Meet BC’s Funky Giant
‘You can play with people and have it just be a band thing, but this transcends that’
A few months prior, BC’s very own Funky Giant performed at Great Scott, a small bar in Brighton. Despite their unassuming airs and lack of a vocalist, they bowled over the crowd with their skillful instrumentals and great energy.
Now, having managed to work their magic yet again by being one of three winners at BC’s Battle of the Bands held in the Rat a few weeks prior, they are working on expanding their audience and creating new sounds for their upcoming performances.
The band is made up of three vastly different sophomores. Henry, the guitarist, hails from Greenwich, CT. As a dedicated CSOM student, he has a strong library penchant and a great golf swing.
Mario, the drummer straight out of Ecuador, speaks a wild mix of Spanglish and is always smiling. He is pursuing an Economics and Philosophy double major.
Lastly, there’s Nick, the bassist. Nick, hailing from Rhode Island, is outspoken, wears an earring and is an English and Music double major.
Although a seemingly disjointed group, they have become a tight-knit trio, always laughing and messing around in between jam sessions.
I walked into a dimly-lit Carney on Wednesday night, to find myself completely lost. I wandered until I heard the faint sound of Mario’s cymbals, following the music all the way to 204A, where I found the three boys jamming.
How did you guys meet?
Nick: “ I met Henry in a music theory class and heard that he played the guitar. When I found out he liked the Chili Peppers, I immediately thought he was cool. I met Mario because he was wearing a narwhal shirt and I thought it was really cool. Then I saw him drumming on his lap, not even on a drum set, and knew I needed him to play with us.”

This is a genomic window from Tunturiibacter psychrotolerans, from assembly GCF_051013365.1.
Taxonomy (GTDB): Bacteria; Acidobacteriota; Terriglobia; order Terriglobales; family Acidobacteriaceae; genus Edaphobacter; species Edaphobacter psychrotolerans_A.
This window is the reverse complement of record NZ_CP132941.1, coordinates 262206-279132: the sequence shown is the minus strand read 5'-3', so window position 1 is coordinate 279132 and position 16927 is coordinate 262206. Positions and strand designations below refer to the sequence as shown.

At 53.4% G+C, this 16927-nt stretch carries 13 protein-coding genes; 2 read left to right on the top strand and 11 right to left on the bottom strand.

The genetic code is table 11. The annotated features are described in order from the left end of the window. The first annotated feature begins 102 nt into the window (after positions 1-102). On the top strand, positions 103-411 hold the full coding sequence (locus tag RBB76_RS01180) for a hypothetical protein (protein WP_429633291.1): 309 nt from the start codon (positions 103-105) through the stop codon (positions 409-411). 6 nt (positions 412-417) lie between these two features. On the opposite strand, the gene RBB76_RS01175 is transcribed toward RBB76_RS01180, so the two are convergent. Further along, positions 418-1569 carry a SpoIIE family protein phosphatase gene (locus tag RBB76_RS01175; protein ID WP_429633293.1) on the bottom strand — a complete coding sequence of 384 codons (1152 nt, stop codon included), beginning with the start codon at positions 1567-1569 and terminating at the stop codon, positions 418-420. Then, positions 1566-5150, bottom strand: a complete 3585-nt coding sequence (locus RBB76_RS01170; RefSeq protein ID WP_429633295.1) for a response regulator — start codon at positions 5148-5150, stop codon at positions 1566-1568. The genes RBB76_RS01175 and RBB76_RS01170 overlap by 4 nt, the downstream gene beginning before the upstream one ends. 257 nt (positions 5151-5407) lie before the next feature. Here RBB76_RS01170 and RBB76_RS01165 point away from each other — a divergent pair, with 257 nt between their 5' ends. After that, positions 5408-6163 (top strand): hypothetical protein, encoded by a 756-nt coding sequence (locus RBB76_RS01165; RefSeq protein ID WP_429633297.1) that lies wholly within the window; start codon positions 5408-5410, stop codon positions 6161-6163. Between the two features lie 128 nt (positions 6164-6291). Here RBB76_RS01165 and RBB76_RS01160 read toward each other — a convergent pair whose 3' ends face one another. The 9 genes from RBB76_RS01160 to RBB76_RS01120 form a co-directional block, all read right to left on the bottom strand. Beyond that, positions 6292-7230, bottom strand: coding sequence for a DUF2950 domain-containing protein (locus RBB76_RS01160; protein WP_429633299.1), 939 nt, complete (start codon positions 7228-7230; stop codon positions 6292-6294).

How did you come up with the name Funky Giant?
Henry: “ We were listening to a jam, and recorded it on a phone. Since it was just a voice note, we had to put descriptors on each one of our songs. I thought one of them sounded like a funky giant, and that eventually became our band name.”
How often do you practice?
Mario: “We try to get together once a week. Before shows we tend to practice a lot more. It would be ideal to practice more but we all have time constraints.”
Are you guys performing near campus anytime soon?
Nick: “On April 16th, were playing at Faneuil Hall as part of the BC Music Guild’s event “Break the Bubble.” Then, on the 28th we’ll be playing at the Arts Festival in O’Neill Plaza as part of the final round of Battle of the Bands.”
Tell me about your Battle of the Bands experience?
Nick: “Sick! The whole event was sick in general. Everyone performed really well, and we got to ride that energy being the last act.”
Henry: “We were like a tidal wave.”
Who are your musical inspirations?
Nick: “The Red Hot Chili Peppers, in terms of song writing and style. Herbie Hancock and jazz artists of the like that have really mastered their instruments. The three of us all seek to just get better, it’s honestly just a huge plus that we sound good better.”
Mario also mentioned something about mayonnaise in response to this question, but I unfortunately did not catch it.
How do you guys come up with new music? Do any of you compose or do you just jam?
Henry: “We’ll just jam and then someone will play something that sounds good, and after we hash it out a little, we write down some gibberish on the board and keep building from that.”
How come you don’t have a vocalist? Is that an artistic decision, or just a lack of finding one?
Henry: “We really like our current sound, and want to find a vocalist who will enhance that sound.”
Nick: “We definitely all want a vocalist in the long-run. Its all about finding someone who is in line with our goals. Someone who wants to keep improving their sound, rather than just seeking to sing over our stuff. We all want to have the same mindset.
What has been the best part about being in a band together?
Nick: “Mario. Mario rocks.”
Mario: “Getting to be friends with Nick and Henry has been so sick. We’ve become really close. Back home, I was always used to playing in bands, especially this one band I played in for 5 years. It feels like a home away from home. You can play with people and have it just be a band thing, but this transcends that. I really enjoy it.”